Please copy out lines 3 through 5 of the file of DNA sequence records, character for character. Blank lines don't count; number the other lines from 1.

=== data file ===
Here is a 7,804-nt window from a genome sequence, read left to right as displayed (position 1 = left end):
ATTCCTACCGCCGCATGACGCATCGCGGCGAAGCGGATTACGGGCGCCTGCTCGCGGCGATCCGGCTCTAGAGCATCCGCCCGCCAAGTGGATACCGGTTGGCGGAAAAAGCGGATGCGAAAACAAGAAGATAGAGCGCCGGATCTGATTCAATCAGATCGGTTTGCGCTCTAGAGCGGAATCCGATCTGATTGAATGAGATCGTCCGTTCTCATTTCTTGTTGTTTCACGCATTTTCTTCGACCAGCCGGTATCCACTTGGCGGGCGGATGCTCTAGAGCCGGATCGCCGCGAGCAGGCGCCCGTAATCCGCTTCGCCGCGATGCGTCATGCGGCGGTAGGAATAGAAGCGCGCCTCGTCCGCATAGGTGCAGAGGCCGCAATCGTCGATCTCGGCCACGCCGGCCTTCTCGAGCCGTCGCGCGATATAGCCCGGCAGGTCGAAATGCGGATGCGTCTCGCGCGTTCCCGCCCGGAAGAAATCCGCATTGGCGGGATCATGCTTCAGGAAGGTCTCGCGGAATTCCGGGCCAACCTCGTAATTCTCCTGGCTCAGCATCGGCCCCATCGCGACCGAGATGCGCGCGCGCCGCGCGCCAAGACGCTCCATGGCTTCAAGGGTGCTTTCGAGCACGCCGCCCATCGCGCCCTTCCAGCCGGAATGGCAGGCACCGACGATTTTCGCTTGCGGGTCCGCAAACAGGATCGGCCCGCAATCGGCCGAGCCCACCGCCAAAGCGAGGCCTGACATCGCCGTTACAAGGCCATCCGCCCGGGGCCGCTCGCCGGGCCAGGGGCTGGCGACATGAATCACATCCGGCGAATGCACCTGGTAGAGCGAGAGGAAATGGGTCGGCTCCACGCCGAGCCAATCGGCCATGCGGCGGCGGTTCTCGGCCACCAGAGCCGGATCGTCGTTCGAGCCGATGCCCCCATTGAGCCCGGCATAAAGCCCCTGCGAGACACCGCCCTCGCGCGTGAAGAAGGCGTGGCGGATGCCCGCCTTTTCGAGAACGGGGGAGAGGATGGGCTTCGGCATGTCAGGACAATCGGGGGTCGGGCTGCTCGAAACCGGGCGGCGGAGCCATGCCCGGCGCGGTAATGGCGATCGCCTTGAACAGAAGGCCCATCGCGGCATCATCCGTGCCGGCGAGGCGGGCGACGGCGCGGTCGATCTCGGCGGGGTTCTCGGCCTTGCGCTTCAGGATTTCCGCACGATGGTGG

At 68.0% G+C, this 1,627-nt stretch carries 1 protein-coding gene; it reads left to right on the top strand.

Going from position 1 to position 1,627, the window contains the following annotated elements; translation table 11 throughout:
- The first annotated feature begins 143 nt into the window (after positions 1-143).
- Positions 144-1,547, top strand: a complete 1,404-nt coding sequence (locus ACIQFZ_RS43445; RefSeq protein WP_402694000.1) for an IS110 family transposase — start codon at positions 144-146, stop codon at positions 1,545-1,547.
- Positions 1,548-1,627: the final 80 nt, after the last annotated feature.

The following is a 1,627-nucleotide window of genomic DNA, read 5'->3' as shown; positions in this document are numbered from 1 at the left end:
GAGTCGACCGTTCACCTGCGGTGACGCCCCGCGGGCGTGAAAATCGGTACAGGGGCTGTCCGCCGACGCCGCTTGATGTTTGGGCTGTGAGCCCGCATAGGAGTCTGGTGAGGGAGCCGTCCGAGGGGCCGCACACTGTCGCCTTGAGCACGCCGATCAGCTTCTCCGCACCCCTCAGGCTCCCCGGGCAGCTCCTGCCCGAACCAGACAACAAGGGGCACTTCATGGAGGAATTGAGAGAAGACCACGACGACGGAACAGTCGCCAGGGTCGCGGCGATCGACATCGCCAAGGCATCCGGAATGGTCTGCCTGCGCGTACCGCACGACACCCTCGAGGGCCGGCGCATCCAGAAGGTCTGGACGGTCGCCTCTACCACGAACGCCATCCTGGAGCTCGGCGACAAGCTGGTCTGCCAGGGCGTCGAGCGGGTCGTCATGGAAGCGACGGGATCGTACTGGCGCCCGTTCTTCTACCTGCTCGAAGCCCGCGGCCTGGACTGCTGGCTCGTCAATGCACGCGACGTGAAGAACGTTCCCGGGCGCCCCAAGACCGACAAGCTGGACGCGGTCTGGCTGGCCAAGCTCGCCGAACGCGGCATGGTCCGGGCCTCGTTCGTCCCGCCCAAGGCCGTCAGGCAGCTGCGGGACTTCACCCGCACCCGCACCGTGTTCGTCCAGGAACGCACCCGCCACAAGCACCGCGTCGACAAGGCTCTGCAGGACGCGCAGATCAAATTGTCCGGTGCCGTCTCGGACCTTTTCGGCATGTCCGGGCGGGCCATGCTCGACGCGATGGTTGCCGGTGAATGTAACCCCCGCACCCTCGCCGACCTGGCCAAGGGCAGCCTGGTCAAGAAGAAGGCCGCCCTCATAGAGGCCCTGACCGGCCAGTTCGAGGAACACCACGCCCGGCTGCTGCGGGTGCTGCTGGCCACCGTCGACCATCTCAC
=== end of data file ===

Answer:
At 68.0% G+C, this 1,627-nt stretch carries 1 protein-coding gene; it reads left to right on the top strand.

Going from position 1 to position 1,627, the window contains the following annotated elements; translation table 11 throughout:
- The first annotated feature begins 143 nt into the window (after positions 1-143).